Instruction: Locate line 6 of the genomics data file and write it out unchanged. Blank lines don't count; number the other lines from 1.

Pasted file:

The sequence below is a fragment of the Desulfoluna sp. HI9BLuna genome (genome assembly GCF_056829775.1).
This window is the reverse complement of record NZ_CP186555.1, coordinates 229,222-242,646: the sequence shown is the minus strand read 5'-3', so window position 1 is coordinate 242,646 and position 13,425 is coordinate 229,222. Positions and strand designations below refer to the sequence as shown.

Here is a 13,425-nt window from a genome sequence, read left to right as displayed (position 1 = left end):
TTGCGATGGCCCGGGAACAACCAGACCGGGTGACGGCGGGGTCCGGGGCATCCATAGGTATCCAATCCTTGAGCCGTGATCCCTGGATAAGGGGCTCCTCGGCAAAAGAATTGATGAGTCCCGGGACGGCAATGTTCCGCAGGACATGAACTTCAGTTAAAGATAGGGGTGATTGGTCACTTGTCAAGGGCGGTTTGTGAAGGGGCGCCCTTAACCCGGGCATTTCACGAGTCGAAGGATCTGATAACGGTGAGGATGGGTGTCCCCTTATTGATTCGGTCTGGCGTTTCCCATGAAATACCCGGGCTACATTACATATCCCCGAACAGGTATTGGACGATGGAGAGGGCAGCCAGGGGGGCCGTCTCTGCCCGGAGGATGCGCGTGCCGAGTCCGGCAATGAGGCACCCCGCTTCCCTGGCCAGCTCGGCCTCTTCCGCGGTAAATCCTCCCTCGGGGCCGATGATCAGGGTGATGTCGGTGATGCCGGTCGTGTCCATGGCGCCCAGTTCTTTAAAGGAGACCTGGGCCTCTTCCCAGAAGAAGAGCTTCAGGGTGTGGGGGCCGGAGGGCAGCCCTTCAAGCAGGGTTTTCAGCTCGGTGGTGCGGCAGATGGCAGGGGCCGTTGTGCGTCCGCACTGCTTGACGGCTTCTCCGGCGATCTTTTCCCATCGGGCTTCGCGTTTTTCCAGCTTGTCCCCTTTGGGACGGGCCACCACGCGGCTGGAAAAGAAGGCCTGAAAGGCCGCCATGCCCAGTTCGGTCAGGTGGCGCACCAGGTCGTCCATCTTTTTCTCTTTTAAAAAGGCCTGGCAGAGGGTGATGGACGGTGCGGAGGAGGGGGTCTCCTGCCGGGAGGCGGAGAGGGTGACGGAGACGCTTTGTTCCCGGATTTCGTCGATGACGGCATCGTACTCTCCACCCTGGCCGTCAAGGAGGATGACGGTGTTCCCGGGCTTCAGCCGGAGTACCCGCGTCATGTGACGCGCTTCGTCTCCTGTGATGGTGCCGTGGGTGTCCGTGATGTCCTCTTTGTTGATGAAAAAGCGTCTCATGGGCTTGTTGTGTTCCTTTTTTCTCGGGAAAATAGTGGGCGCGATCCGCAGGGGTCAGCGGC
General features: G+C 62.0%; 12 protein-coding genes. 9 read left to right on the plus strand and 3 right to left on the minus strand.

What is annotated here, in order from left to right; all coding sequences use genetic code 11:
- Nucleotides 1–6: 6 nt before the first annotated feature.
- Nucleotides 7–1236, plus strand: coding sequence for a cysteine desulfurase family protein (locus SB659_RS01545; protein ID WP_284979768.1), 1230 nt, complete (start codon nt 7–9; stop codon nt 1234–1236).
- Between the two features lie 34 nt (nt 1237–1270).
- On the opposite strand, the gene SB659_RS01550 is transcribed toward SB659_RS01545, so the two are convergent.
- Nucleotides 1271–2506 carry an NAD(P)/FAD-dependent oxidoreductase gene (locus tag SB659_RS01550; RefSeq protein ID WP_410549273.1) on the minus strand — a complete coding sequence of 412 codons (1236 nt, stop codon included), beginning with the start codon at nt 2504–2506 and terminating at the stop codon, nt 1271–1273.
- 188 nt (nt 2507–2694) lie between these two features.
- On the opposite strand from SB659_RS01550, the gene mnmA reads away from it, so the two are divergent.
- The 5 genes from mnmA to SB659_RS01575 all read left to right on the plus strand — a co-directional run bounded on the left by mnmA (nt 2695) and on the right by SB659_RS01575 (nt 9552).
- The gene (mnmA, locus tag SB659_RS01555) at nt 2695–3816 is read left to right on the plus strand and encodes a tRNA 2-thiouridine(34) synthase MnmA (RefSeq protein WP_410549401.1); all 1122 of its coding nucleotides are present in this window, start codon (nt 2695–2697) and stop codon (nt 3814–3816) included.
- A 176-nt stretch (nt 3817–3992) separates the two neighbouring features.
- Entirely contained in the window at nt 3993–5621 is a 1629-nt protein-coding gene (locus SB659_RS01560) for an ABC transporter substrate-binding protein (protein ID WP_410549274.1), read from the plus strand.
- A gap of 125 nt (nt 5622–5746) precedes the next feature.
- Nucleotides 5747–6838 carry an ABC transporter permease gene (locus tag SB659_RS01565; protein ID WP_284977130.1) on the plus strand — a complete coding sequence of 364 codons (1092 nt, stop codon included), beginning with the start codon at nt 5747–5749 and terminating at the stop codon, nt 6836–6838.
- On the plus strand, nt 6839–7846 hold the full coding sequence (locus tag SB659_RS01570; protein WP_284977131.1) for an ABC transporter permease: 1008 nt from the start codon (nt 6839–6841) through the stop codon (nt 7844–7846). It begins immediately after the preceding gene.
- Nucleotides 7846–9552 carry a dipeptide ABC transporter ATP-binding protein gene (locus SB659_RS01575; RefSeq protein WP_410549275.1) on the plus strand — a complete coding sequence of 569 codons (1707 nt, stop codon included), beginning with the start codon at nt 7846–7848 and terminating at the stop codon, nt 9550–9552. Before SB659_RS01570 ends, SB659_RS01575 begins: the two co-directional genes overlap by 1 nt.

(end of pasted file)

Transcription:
What is annotated here, in order from left to right; all coding sequences use genetic code 11: